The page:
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Oliver Schaer, University of Virginia

Oliver Schaer, University of Virginia

Online event

Oliver Schaer will present her current work that focuses on improving new product forecasting. The first part of the talk includes a presentation of a working paper that looks into estimating the market potential with Google Trends. In contrast to existing research, which relies on pre-release buzz information only for the launch phase, Olivia will explain the ability of pre-release buzz to predict life-cycle sales. Olivia uses analogies by augmenting information from previous generations with pre-release online search traffic. First, Oliva will propose a model of pre-release online search traffic and market potential, establishing the connection between the two. Then, she’ll validate this relationship with an empirical experiment on sequential video game sales. This will demonstrate that one can obtain improved forecasting accuracy using a model that only requires one previous product generation.

The second part of the talk then looks into ways to improve the estimation of growth parameters of diffusion models across multiple generations. Often it can be challenging to estimate such models once the number of generations increases. Olivia proposes a new method to estimate diffusion curves for multiple generations using independent bootstrapping for coefficient estimation. This not only facilitates the estimation when having large numbers of generations but also gives insights about the change in adoption parameters over time. Olivia will empirically evaluate the method on a set of new technology and product adoption cases. She’ll also demonstrate that the proposed method can improve forecasting predictions while providing a robust way to measure changes in parameters across generations and improve estimation through variable selection.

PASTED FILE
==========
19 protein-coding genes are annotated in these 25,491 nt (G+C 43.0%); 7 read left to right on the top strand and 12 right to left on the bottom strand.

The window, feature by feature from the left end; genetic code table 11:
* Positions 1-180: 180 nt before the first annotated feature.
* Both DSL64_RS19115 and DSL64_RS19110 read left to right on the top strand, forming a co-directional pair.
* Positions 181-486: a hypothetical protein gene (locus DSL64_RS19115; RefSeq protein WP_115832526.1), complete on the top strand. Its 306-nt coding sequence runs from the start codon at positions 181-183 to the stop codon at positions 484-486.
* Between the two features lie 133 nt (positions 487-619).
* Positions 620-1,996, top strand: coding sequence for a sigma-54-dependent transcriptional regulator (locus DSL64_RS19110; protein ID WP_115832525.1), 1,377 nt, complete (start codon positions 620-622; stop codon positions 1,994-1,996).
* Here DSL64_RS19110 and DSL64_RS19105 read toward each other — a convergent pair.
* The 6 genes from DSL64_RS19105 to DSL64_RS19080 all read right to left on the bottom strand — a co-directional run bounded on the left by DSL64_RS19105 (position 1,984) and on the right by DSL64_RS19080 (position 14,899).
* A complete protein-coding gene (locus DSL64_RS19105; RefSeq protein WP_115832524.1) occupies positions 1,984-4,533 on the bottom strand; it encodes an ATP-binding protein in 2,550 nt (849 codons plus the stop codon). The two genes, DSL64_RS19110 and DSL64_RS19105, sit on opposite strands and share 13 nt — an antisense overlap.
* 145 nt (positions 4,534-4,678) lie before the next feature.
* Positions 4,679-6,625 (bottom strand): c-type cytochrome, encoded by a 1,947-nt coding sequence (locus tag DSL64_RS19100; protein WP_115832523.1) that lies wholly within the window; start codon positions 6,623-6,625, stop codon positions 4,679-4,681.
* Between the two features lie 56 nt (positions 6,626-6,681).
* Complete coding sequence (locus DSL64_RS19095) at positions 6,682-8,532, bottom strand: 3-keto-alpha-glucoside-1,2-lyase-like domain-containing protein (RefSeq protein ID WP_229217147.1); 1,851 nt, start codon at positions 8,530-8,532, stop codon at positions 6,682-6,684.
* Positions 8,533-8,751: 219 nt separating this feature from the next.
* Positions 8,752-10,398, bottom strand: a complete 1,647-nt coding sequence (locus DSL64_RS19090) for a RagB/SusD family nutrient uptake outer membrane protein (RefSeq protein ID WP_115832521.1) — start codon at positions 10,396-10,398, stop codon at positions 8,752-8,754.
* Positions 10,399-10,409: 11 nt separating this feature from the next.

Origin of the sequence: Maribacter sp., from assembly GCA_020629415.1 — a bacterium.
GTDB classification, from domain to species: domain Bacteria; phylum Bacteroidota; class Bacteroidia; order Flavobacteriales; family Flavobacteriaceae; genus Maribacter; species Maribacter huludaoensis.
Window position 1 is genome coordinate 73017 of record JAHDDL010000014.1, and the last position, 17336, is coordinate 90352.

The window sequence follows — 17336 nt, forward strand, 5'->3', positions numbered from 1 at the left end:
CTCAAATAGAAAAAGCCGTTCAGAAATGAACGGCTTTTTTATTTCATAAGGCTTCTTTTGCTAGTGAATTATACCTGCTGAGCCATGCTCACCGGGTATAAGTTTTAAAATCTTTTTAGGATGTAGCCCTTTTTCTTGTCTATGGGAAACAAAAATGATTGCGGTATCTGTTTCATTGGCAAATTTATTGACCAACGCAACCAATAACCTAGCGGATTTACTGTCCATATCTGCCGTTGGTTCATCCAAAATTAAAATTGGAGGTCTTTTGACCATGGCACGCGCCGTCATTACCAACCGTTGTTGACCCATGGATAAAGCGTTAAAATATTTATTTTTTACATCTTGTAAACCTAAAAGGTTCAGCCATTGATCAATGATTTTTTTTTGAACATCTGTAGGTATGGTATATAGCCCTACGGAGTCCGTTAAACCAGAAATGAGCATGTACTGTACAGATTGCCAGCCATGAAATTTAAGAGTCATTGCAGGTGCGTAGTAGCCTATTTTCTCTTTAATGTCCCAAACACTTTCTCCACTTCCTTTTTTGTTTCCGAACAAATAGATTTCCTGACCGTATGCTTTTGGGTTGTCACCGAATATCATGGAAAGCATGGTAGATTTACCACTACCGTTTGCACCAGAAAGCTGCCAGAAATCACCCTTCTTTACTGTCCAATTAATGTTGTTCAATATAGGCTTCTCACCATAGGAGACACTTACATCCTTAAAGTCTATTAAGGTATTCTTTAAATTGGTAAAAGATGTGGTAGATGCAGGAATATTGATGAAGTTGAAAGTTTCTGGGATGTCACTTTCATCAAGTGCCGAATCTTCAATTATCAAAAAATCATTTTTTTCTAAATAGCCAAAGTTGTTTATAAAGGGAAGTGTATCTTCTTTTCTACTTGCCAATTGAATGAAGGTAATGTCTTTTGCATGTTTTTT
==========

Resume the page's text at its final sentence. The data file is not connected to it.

Both papers make use of our open-source R package ‘diffusion’ for forecasting with diffusion models.

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Who should attend?


  • Faculty
  • PhD


  • Decision Sciences and MIS

This event is part of the Decision Sciences Seminar Series series.